So how do microwaves effect our body? Well the main effect is the ‘thermal effect’ of microwaves. When exposed to enough high power microwave radiation, molecules start to move faster, and this generates heat. This is the principle that is used when heating up food in a microwave oven – water molecules in food move faster and the heat produced by this vibration warms up your food.

We know that the microwave radiation from your phone is too weak to cause any significant heat generation. But what about non-thermal effects? For example, we know that when using a mobile phone, the head gets more radiation than the rest of the body.

Is it possible mobile phones could cause brain tumours?

Well there are two ways we can answer this question: we can to do experiments in the lab or do experiments on humans.

We know that the first step in the development of cancer is damage to our DNA. Most lab studies have shown that microwaves cannot damage our DNA. So this has been reassuring.

There has been one experiment that exposed rats and mice to astronomical amounts of microwave radiation and there were some health effects but only in male rats. Interestingly, there were no health effects seen in female rats, male mice and female mice. Overall, scientists are not convinced that this result applies in humans. But the good thing is that it has made scientists more vigilant about the potential health effects of microwaves.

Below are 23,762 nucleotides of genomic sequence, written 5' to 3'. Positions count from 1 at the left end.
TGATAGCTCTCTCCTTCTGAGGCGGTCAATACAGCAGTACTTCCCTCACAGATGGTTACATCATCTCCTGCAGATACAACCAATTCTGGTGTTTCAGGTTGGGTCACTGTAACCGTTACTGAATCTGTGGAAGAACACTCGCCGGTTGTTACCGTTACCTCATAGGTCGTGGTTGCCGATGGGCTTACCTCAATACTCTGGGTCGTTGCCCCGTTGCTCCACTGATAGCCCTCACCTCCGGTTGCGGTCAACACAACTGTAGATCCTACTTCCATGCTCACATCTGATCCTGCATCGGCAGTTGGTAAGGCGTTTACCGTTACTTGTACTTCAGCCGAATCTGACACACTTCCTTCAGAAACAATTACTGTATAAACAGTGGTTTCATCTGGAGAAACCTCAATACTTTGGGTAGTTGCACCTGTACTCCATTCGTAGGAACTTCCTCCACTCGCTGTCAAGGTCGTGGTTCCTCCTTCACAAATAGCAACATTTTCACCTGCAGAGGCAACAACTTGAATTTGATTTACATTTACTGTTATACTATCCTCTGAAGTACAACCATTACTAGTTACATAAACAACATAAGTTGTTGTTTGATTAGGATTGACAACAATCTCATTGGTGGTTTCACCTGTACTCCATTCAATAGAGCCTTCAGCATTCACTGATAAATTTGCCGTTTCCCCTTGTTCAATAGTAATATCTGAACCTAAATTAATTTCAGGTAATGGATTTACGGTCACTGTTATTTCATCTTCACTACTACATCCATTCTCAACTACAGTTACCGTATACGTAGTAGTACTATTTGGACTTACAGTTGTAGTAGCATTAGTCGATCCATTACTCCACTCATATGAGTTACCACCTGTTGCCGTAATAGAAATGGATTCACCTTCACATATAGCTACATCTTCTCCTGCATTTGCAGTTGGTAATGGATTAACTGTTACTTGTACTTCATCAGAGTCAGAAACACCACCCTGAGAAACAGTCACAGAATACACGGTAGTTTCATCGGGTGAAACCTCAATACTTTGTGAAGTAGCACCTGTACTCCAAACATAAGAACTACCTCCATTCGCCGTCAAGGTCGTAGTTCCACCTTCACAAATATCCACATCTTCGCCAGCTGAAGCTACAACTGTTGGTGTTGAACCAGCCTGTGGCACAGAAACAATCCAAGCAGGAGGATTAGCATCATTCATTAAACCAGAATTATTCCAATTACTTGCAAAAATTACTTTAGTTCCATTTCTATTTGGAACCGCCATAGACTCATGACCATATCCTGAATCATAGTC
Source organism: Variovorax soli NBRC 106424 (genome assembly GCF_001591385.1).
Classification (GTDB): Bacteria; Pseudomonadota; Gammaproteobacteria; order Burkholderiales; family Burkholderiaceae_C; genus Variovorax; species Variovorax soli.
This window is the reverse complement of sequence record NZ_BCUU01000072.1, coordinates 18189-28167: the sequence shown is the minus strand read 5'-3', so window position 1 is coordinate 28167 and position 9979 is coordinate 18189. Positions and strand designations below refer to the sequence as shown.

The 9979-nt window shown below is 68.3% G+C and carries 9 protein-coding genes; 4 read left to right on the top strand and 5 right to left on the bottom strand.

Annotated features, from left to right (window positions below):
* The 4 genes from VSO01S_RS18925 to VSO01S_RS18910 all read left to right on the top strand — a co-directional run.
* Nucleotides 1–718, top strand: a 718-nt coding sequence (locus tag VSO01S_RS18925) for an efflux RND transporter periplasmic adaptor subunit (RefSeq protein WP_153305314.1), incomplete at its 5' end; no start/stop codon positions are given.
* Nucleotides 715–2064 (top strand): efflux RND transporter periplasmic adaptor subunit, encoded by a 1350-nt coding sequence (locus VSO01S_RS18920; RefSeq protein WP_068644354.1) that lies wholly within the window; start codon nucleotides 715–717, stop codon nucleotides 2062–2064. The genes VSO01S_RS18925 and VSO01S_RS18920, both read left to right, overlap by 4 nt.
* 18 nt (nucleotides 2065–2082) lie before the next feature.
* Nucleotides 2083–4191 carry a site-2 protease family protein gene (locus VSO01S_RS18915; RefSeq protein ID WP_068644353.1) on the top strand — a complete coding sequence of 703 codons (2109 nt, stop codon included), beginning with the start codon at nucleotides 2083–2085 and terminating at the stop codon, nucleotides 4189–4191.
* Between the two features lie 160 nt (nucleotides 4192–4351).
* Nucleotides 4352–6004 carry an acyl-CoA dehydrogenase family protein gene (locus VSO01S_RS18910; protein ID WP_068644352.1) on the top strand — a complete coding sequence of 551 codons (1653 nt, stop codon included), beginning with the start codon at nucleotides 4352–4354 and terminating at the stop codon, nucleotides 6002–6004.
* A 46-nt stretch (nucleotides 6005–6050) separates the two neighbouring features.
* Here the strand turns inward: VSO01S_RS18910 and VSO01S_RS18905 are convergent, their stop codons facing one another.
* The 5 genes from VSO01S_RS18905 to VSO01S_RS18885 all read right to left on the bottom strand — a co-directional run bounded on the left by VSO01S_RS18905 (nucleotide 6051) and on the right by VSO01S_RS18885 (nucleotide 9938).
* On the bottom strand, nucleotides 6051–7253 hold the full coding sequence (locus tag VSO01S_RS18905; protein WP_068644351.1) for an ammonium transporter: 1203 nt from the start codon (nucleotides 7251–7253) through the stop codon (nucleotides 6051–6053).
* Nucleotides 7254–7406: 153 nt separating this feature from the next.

What about studies in humans?

Well obviously we can’t experiment on humans directly. Instead, scientists have been using other indirect techniques to study the effect of microwaves on our health.

Some researchers gathered people with and without brain tumours, and asked them to remember how much they used their cell phone. This is called a case-control study and as you can imagine, the results from these kind of studies are very difficult to interpret. This is because this kind of study relies on people’s memories from what they’ve done years ago, and I can barely remember what I had for breakfast last Saturday! Still most of these types of studies have not shown a consistent relationship between mobile phone use and brain tumours.

Another technique is to look at the number of people being diagnosed with brain tumours and see if this is increasing. We know that the number of people using mobile phones has increased dramatically over the last twenty years, so if mobile phones do cause cancer, we should see an increased number of people being diagnosed with brain tumours.